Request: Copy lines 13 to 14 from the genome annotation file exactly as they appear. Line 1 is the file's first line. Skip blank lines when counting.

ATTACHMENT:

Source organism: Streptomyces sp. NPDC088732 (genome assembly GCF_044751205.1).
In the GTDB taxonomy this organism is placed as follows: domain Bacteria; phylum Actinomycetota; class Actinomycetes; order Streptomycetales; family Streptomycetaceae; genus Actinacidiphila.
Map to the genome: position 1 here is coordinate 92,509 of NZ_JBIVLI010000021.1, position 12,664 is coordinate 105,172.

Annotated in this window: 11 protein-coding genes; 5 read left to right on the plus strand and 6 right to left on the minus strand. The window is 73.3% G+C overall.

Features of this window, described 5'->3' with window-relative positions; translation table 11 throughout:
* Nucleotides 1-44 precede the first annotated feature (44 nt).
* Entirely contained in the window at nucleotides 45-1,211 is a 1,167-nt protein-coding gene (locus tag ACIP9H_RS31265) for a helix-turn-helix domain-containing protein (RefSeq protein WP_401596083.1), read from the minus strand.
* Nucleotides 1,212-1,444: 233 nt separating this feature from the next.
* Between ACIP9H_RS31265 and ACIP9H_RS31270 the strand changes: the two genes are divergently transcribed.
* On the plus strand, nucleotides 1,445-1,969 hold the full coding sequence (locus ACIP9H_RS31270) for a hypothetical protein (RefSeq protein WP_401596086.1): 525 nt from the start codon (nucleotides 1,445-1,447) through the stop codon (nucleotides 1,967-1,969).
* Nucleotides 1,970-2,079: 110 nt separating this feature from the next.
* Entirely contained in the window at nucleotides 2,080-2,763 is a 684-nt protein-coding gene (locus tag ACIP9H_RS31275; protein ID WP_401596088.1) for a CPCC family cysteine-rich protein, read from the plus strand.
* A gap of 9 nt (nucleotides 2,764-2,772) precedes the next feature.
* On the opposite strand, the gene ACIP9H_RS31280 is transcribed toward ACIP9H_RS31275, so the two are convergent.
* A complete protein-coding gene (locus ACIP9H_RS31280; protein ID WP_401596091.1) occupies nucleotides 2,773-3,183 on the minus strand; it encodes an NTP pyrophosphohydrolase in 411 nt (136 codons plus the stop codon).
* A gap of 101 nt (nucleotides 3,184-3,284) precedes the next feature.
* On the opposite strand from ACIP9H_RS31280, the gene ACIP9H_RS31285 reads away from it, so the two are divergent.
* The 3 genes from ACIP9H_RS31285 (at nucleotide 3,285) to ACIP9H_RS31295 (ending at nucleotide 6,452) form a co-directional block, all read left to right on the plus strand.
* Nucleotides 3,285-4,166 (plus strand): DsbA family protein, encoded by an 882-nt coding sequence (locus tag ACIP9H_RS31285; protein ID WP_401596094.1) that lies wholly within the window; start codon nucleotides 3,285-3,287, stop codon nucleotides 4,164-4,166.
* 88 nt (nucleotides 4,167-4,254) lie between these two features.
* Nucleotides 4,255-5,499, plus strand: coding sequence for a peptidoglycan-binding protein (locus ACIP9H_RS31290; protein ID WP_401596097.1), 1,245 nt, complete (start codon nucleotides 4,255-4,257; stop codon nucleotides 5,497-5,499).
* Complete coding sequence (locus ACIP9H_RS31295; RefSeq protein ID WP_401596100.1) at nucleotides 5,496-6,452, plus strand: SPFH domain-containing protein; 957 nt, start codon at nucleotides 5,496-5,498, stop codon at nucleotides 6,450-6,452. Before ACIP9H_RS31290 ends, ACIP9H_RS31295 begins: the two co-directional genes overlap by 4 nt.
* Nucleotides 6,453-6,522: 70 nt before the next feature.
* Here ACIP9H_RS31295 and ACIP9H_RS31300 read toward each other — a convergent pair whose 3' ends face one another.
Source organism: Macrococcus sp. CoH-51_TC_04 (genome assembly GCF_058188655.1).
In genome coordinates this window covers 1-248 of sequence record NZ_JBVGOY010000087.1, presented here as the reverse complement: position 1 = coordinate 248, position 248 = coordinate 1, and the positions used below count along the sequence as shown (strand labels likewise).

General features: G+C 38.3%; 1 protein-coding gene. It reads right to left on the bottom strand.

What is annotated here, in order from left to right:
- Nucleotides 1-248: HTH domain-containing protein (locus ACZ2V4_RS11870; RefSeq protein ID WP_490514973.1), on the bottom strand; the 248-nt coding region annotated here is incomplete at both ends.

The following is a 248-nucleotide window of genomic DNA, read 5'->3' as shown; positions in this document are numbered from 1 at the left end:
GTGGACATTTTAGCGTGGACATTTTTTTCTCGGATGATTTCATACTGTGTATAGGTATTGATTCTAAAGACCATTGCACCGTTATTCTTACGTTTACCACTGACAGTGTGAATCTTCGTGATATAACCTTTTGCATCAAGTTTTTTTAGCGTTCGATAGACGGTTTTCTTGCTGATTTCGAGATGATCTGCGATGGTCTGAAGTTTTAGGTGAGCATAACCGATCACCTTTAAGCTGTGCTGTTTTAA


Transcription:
* A gap of 9 nt (nucleotides 2,764-2,772) precedes the next feature.
* On the opposite strand, the gene ACIP9H_RS31280 is transcribed toward ACIP9H_RS31275, so the two are convergent.